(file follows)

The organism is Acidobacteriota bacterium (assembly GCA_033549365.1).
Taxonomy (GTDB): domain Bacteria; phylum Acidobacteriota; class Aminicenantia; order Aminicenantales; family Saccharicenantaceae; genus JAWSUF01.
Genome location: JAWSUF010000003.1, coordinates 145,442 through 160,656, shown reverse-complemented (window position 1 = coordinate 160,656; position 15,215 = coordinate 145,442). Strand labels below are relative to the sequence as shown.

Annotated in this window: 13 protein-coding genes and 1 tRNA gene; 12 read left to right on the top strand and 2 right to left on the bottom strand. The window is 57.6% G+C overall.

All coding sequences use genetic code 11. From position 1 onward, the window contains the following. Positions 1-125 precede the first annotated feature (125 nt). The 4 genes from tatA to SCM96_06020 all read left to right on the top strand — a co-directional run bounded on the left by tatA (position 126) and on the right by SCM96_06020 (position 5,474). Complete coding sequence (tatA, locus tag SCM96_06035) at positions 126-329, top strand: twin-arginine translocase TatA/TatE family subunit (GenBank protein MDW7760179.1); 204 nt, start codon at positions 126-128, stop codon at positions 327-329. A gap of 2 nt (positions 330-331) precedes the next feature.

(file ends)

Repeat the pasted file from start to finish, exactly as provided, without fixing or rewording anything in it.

The organism is Acidobacteriota bacterium (assembly GCA_033549365.1).
Taxonomy (GTDB): domain Bacteria; phylum Acidobacteriota; class Aminicenantia; order Aminicenantales; family Saccharicenantaceae; genus JAWSUF01.
Genome location: JAWSUF010000003.1, coordinates 145,442 through 160,656, shown reverse-complemented (window position 1 = coordinate 160,656; position 15,215 = coordinate 145,442). Strand labels below are relative to the sequence as shown.

Annotated in this window: 13 protein-coding genes and 1 tRNA gene; 12 read left to right on the top strand and 2 right to left on the bottom strand. The window is 57.6% G+C overall.

All coding sequences use genetic code 11. From position 1 onward, the window contains the following. Positions 1-125 precede the first annotated feature (125 nt). The 4 genes from tatA to SCM96_06020 all read left to right on the top strand — a co-directional run bounded on the left by tatA (position 126) and on the right by SCM96_06020 (position 5,474). Complete coding sequence (tatA, locus tag SCM96_06035) at positions 126-329, top strand: twin-arginine translocase TatA/TatE family subunit (GenBank protein MDW7760179.1); 204 nt, start codon at positions 126-128, stop codon at positions 327-329. A gap of 2 nt (positions 330-331) precedes the next feature.